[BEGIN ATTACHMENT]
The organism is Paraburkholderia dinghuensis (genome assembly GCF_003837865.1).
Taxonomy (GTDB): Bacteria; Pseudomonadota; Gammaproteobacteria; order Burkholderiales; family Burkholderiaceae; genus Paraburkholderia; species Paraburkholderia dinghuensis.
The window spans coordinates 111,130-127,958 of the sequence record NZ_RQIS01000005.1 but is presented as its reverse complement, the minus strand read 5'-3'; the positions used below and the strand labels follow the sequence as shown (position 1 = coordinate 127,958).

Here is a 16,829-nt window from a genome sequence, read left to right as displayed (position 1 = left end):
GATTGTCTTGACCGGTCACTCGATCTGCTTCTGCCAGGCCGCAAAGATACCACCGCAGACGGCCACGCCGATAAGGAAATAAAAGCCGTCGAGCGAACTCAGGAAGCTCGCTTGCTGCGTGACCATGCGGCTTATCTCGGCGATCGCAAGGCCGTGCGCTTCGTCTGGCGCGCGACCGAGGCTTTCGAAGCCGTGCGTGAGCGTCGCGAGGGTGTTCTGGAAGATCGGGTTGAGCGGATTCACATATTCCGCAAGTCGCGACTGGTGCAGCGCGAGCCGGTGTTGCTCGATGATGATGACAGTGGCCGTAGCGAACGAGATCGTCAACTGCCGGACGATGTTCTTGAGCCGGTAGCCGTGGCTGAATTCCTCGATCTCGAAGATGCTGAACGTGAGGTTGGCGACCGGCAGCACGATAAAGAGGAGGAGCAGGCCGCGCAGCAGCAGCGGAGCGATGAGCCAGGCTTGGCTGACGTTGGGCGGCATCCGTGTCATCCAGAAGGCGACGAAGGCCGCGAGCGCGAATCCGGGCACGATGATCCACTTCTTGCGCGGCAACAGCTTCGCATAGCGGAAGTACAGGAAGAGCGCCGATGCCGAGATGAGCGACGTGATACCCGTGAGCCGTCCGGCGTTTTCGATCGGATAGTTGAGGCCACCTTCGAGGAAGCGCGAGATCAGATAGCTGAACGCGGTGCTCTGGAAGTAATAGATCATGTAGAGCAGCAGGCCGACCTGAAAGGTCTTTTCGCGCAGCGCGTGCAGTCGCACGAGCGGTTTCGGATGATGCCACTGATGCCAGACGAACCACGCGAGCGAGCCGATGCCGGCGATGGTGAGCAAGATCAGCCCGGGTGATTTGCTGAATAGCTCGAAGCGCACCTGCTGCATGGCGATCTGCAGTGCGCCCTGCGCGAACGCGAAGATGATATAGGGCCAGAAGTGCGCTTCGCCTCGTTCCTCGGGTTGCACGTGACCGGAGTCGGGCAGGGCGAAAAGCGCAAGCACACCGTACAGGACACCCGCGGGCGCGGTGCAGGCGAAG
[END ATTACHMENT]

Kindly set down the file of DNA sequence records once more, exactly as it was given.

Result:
The organism is Paraburkholderia dinghuensis (genome assembly GCF_003837865.1).
Taxonomy (GTDB): Bacteria; Pseudomonadota; Gammaproteobacteria; order Burkholderiales; family Burkholderiaceae; genus Paraburkholderia; species Paraburkholderia dinghuensis.
The window spans coordinates 111,130-127,958 of the sequence record NZ_RQIS01000005.1 but is presented as its reverse complement, the minus strand read 5'-3'; the positions used below and the strand labels follow the sequence as shown (position 1 = coordinate 127,958).

Here is a 16,829-nt window from a genome sequence, read left to right as displayed (position 1 = left end):
GATTGTCTTGACCGGTCACTCGATCTGCTTCTGCCAGGCCGCAAAGATACCACCGCAGACGGCCACGCCGATAAGGAAATAAAAGCCGTCGAGCGAACTCAGGAAGCTCGCTTGCTGCGTGACCATGCGGCTTATCTCGGCGATCGCAAGGCCGTGCGCTTCGTCTGGCGCGCGACCGAGGCTTTCGAAGCCGTGCGTGAGCGTCGCGAGGGTGTTCTGGAAGATCGGGTTGAGCGGATTCACATATTCCGCAAGTCGCGACTGGTGCAGCGCGAGCCGGTGTTGCTCGATGATGATGACAGTGGCCGTAGCGAACGAGATCGTCAACTGCCGGACGATGTTCTTGAGCCGGTAGCCGTGGCTGAATTCCTCGATCTCGAAGATGCTGAACGTGAGGTTGGCGACCGGCAGCACGATAAAGAGGAGGAGCAGGCCGCGCAGCAGCAGCGGAGCGATGAGCCAGGCTTGGCTGACGTTGGGCGGCATCCGTGTCATCCAGAAGGCGACGAAGGCCGCGAGCGCGAATCCGGGCACGATGATCCACTTCTTGCGCGGCAACAGCTTCGCATAGCGGAAGTACAGGAAGAGCGCCGATGCCGAGATGAGCGACGTGATACCCGTGAGCCGTCCGGCGTTTTCGATCGGATAGTTGAGGCCACCTTCGAGGAAGCGCGAGATCAGATAGCTGAACGCGGTGCTCTGGAAGTAATAGATCATGTAGAGCAGCAGGCCGACCTGAAAGGTCTTTTCGCGCAGCGCGTGCAGTCGCACGAGCGGTTTCGGATGATGCCACTGATGCCAGACGAACCACGCGAGCGAGCCGATGCCGGCGATGGTGAGCAAGATCAGCCCGGGTGATTTGCTGAATAGCTCGAAGCGCACCTGCTGCATGGCGATCTGCAGTGCGCCCTGCGCGAACGCGAAGATGATATAGGGCCAGAAGTGCGCTTCGCCTCGTTCCTCGGGTTGCACGTGACCGGAGTCGGGCAGGGCGAAAAGCGCAAGCACACCGTACAGGACACCCGCGGGCGCGGTGCAGGCGAAG